A million points per second from a time-of-flight scanner? Yes, indeed.
HANOVER, Germany – It’s been more than three years since the introduction of Leica Geosystems’ last homegrown scanner, the ScanStation C10. Released in September 2009, it set the standard for time-of-flight 3D laser scanners, increasing speed of scanning over previous models by a factor of 10, up to 50,000 points per second.
Since then, however, phase-based scanners have taken speed of collection to new heights, with one million points per second becoming the standard. As it entered into an OEM agreement with Z+F, Leica, itself, helped drive that ultra-high-speed scanning market, releasing most recently in 2011 the million-point-per-second HDS 7000, what was essentially the Z+F Imager 5010, with a red casing.
Today at Intergeo, however, Leica announces it will no longer be in the phase-based scanner market. It is ending the Z+F OEM agreement and introducing the ScanStation P20, a time-of-flight scanner capable of collecting one million points per second out to a range of 120 meters with a Class 1 laser.
Yes. One million points per second in a time-of-flight scanner.
“A lot of people thought it was impossible to achieve a million points per scond with a time-of-flight scanner,” said Leica senior VP of strategic marketing Geoff Jacobs. “But Leica did it.
How? Some of it depends, Jacobs said, on waveform digitization technology, which allows the P20 to collect more points with less “noise” (generally thought of as the difference, say, in recorded distance between the scanner and points right next to each other on the same wall). Jacobs invited those here at Intergeo to attend the presentation of a paper by Thomas Wunderlich, of the Technical University of Munich. “What you’ll see,” said Jacobs, “is an almost unbelievably low noise data as you get away from the scanner. The testing is going to show that it’s sub-millimeter noise at 100-meter range. It’s really super clean data.”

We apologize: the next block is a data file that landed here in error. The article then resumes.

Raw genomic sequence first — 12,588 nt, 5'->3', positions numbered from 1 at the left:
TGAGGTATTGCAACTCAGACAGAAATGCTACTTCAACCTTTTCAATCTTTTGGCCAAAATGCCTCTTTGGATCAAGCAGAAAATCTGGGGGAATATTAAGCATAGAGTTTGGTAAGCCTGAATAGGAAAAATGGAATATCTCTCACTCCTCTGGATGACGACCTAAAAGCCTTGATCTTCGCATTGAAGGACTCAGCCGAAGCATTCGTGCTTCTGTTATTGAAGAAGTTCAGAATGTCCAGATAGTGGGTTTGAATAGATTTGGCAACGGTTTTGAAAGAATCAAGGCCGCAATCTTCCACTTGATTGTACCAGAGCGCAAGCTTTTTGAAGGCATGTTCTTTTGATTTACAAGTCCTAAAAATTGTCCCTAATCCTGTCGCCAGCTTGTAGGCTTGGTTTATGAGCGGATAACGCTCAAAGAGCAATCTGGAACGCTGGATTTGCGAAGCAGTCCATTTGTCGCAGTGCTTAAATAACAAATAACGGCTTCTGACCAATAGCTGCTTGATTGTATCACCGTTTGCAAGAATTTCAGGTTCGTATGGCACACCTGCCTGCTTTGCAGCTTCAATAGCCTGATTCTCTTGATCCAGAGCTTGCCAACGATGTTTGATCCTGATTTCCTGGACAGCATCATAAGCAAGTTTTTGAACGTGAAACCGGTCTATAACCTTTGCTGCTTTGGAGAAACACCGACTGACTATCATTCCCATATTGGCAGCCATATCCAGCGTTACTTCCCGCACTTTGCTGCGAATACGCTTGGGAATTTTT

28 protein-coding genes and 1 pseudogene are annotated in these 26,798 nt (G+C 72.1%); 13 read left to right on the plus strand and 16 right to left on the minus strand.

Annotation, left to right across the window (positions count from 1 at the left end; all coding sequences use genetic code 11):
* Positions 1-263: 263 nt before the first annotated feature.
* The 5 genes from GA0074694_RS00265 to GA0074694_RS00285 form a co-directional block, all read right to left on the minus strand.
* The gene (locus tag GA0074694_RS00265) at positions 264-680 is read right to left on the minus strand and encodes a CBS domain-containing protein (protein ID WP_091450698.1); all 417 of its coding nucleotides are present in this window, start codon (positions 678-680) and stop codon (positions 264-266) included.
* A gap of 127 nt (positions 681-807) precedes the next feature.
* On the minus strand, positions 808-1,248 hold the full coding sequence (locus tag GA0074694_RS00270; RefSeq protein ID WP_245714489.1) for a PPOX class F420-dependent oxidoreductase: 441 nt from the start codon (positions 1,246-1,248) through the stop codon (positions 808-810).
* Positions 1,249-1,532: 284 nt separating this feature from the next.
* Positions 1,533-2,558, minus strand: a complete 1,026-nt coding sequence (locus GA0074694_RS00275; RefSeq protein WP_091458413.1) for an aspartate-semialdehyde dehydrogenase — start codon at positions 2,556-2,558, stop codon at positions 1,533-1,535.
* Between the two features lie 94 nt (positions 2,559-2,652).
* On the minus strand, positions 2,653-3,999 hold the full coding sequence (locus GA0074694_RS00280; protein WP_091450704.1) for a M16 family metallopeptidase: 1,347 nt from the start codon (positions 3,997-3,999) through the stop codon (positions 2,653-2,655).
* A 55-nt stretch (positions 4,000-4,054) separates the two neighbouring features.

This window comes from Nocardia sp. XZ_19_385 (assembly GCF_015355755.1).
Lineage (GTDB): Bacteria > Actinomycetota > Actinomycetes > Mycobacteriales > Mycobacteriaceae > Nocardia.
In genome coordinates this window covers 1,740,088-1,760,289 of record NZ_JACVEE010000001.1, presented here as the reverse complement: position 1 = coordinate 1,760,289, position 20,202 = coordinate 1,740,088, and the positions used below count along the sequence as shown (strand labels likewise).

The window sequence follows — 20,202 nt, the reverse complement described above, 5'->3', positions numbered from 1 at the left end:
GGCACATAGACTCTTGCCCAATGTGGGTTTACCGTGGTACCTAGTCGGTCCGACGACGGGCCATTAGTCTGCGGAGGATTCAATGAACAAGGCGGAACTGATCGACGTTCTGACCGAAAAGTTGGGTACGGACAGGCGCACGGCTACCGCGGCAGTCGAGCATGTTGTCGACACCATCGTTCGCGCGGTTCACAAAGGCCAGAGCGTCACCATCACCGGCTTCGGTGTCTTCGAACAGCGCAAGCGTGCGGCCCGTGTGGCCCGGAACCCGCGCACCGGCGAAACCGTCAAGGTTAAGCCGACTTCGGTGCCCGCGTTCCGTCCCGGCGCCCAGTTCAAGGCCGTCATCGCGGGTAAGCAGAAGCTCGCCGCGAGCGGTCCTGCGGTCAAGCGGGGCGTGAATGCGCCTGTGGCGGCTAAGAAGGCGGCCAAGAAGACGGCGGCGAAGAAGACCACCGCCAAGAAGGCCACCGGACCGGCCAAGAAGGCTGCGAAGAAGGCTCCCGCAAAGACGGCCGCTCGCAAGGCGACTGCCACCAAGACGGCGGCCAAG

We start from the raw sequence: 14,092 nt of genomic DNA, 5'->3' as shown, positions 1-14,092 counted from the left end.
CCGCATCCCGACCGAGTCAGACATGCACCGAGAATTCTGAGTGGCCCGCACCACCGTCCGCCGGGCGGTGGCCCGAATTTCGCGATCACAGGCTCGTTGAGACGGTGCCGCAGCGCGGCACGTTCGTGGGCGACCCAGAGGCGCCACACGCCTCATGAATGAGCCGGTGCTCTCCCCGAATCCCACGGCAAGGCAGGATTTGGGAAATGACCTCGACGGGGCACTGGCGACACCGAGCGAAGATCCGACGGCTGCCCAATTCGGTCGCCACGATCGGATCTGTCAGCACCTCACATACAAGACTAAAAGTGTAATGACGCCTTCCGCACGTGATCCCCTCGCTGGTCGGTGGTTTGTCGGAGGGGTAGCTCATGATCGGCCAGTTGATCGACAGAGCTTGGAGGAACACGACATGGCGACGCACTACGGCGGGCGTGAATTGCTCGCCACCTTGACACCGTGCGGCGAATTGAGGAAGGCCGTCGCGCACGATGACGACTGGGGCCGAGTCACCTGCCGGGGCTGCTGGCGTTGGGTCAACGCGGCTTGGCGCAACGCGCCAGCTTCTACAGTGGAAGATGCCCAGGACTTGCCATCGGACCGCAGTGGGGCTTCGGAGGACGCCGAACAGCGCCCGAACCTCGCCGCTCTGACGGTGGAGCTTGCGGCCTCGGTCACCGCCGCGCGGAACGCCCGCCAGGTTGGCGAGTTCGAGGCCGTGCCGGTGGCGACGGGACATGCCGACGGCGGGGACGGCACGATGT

Noise has been a challenge for phase-based scanners, along with what’s known as the “edge effect” and performance in ambient lighting, both of which tend to produce more rogue points with phase-based scanning than with time-of-flight scanning. Where the P20 might not be able to compete with a system like the Surphaser, though, would be in the ultra close-range, where the P20’s noise will increase, Jacobs said.
What about other accuracy measures? The P20, said Jacobs, has the highest angular accuracy of any of the Leica scanners, including the C10, and is spec’d at 8 seconds.
But the P20 isn’t just about speed and accuracy. Leica has added a couple of other features that will likely please users and potential users.
First, Leica has extended the temperatures in which the P20 will operate out to -20C through +50C (-4F through 122F), so users may have to get less creative with heating and cooling solutions. It’s also worth noting that the P20 will be in the same housing as the C10, but, unlike the C5, its internal engineering is fundamentally different from the C10.
Second, the P20, like many total stations on the market, will offer users the ability to check whether the scanner is meeting accuracy specifications, and, if not, they’ll be able to re-calibrate automatically and electronically.
That’s right. No more sending the unit back to the factory for normal recalibration.
Leica understands, Jacobs said, that “scanners are still young enough in their life that there’s not exactly a factory around every corner” and “from Leica’s standpoint, a customer without a scanner is a problem.”
What of those who still have an HDS 7000? Jacobs wants to assure current customers that Leica will continue to support and service anyone with a 4500, 6200, 7000, or older OEM phase-based scanner. But, going forward, Leica’s participation in the ultra-high-speed scanning market will be with the P20, which was designed by Leica and is manufactured by Leica.
The new unit should ship within a month’s time. Leica does still have a small inventory of 6200s and 7000s and will continue to sell those until they have no more.
Finally, how much will it cost? The price had not been set at the time of SPAR’s interview with Jacobs, and price will vary with a worldwide customer base, but Jacobs said the P20 will be “a premium value product, replacing the 7000, and I think it will be in that same general price category. I expect there will be some slight premium over a C10.”
How will this scanning speed, range and accuracy in combination affect the way users do business? “It’s going to bring the productivity benefits of ultra high speed scanning,” Jacobs said. “It’s going to extend the sites and projects where they can take advantage of what time-of-flight laser scanning offers.”